The Bombay High Court issued directions for trial courts regarding Section 138 of Negotiable Instruments Act.
In compliance of the order of the Supreme Court of India passed in Suo Motu Writ Petition titled “In Re: Expeditious Trial of Cases under Section 138 of Negotiable Instrument Act 1881”.
The the Chief Justice issued the practice directions which stated that; The magistrates having jurisdiction to try offences under the Negotiable Instruments Act, 1881, shall record cogent and sufficient reasons before converting a complaint under section 138 of the N.I. Act from summary trial to summons trial in exercise of power under the second proviso of section 143 of N.I.Act.
Due care and caution shall be exercised in this regard and the conversion of summary trial to summons trial shall not be in a mechanical manner.
The court directed that on receipt of any complaint under section 138 of N.I. Act, wherever it is found that any accused is resident of the area beyond the territorial jurisdiction of the magistrate concerned, an inquiry shall be conducted by the magistrate to arrive at sufficient grounds to proceed against the accused as prescribed under section 202 of Cr.P.C.
The court added that while conducting any such inquiry under section 202 of Cr.P.C., the evidence of witnesses on behalf of the complainant shall be permitted to be taken on affidavit. In suitable cases, the magistrate may restrict the inquiry to examination of documents without insisting for examination of witnesses for satisfaction as to the sufficiency of grounds for proceeding under the said provision.
It was stated by the court in the circular that the Trial Court shall treat service of summons in one complaint under section 138 of the N.I. Act forming part of a transaction, as deemed service in respect of all complaints filed before the same Court relating to the dishonor of cheques issued as a part of the same transaction.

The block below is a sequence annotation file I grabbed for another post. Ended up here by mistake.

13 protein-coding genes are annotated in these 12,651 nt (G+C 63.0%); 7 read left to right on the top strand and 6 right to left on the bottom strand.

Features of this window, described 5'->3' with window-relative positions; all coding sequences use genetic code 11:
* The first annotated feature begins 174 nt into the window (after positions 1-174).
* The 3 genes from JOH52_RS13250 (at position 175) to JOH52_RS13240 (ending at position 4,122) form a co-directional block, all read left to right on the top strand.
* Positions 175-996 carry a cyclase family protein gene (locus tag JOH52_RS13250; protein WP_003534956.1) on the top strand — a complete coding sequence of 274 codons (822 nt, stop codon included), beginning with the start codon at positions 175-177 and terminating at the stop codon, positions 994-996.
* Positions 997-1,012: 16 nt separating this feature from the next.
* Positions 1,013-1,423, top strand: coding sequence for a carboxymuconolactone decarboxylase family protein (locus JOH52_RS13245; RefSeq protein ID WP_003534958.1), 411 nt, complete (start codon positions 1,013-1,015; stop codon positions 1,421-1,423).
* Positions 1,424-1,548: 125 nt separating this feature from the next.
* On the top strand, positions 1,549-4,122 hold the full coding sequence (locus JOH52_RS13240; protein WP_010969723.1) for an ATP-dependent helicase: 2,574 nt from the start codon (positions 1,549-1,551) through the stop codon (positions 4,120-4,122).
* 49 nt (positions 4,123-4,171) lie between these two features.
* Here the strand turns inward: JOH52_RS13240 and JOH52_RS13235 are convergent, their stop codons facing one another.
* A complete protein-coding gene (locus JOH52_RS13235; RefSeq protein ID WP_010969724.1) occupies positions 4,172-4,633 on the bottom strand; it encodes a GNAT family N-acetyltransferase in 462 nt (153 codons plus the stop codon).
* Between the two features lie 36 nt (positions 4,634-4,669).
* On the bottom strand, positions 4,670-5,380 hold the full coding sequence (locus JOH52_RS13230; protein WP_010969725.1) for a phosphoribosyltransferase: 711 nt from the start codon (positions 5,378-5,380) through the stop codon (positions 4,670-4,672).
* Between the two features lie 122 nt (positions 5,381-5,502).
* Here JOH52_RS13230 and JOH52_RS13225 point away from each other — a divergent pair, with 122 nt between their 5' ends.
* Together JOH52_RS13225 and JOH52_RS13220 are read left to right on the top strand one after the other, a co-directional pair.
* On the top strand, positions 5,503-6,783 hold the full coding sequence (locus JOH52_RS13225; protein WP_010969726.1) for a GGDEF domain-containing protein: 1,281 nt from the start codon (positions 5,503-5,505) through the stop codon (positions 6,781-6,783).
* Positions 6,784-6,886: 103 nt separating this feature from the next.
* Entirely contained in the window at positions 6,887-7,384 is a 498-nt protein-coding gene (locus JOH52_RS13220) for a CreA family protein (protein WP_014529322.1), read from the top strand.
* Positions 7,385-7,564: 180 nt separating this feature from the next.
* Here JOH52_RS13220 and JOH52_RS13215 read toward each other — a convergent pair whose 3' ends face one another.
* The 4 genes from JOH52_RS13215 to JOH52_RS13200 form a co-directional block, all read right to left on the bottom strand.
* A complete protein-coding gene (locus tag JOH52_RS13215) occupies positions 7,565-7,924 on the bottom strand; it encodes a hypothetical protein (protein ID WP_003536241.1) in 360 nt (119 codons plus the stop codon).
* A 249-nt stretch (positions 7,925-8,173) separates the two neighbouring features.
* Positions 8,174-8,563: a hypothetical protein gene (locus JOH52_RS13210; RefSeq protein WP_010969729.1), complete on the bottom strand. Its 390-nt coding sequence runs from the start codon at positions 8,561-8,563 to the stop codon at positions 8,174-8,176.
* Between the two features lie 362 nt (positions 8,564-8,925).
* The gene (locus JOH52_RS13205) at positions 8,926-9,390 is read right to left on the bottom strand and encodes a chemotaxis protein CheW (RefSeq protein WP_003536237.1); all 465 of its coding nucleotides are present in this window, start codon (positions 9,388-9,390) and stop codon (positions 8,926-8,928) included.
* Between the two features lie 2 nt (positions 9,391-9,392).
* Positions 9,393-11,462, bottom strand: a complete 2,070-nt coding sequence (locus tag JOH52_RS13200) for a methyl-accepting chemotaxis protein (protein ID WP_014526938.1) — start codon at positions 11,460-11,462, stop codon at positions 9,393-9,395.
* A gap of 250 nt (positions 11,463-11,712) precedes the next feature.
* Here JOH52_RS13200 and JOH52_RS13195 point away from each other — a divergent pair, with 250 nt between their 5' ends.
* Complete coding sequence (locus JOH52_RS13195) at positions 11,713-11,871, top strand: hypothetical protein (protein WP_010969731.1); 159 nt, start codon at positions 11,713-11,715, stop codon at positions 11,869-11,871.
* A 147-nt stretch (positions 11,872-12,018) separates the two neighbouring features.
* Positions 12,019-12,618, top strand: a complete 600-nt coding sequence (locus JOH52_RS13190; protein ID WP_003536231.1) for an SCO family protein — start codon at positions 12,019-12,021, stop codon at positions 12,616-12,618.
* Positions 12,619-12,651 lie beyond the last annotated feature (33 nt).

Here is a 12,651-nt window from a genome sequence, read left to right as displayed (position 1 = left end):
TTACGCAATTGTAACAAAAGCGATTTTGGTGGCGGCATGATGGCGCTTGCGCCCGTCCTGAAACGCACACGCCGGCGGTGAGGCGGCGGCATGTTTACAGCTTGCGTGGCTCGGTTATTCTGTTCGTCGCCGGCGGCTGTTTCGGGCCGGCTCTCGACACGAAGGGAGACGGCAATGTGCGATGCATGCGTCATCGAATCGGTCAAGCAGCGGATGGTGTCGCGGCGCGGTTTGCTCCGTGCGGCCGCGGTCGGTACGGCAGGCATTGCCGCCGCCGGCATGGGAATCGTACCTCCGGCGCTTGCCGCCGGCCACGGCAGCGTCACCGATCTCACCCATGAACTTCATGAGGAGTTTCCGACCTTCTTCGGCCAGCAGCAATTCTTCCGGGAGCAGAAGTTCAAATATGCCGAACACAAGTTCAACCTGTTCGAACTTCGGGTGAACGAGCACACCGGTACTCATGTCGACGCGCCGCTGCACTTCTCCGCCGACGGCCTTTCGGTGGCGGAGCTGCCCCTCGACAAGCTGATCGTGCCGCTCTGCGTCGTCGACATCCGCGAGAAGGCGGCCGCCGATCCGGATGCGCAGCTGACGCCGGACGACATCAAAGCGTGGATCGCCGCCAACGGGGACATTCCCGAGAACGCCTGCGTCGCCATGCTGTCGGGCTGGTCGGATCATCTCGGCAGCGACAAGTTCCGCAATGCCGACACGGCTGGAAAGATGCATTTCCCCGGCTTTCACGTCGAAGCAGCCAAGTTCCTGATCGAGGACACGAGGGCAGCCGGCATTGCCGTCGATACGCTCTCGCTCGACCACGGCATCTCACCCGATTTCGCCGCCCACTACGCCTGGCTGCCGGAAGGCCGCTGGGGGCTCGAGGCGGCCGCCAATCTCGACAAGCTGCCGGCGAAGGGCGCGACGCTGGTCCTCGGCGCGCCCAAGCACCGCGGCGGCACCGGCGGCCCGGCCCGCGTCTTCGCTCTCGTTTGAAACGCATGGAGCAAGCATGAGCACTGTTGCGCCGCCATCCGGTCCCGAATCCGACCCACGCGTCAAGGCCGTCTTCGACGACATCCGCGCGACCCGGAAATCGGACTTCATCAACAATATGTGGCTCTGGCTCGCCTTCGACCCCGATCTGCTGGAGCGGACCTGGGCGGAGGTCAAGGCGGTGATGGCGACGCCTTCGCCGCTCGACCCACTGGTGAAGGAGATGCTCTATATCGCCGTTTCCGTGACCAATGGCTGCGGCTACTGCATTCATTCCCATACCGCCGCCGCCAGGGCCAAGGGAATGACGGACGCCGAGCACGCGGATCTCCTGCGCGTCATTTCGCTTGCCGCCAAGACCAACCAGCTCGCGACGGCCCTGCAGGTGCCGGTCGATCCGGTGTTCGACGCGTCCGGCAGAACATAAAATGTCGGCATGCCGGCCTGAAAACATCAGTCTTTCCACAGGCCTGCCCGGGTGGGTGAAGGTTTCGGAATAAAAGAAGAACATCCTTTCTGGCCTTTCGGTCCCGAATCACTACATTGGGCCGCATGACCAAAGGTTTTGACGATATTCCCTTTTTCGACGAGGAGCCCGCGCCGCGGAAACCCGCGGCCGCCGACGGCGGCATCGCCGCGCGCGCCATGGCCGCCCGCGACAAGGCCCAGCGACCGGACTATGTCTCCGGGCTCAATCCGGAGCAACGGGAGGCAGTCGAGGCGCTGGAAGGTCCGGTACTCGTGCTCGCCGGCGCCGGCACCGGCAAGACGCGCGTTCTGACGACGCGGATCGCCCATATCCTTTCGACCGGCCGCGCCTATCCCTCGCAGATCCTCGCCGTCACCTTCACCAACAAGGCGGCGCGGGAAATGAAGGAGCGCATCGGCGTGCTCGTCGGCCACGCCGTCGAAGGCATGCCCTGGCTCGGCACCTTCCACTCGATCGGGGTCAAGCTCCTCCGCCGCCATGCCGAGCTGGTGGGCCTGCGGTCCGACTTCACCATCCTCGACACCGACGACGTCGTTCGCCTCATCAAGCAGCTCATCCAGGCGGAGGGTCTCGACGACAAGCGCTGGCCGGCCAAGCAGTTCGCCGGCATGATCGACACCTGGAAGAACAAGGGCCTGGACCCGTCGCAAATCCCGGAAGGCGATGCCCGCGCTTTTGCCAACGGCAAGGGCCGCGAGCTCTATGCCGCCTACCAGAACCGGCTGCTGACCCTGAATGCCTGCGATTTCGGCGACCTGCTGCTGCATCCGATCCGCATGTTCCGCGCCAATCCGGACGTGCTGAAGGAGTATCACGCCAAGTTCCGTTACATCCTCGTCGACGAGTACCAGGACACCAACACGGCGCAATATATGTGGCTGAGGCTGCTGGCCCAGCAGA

The court further directed that the Trial Courts have no inherent power to review or recall the issue of summons in relation to complaints filed under section 138 of N.I. Act.
However, the same shall not affect the power of the Trial Court under section 322 of Cr.P.C to revisit the order of issue of process in case it is brought to the court’s notice that it lacks jurisdiction to try the complaint.
The court said that Section 258 of Cr.P.C. has no applicability to complaints under section 138 of the N.I.Act. The words “as far as may be” in section 143 are used only in respect of applicability of sections 262 to 265 of the Code and the summary procedure to be followed for trials under the said Code.
Lastly the court stated that the appellate courts before which appeals against the judgments in complaint under section 138 of the N.I. Act are pending, are directed to make an effort to settle the dispute through mediation.
Citation: No. Rule/P.1605/2022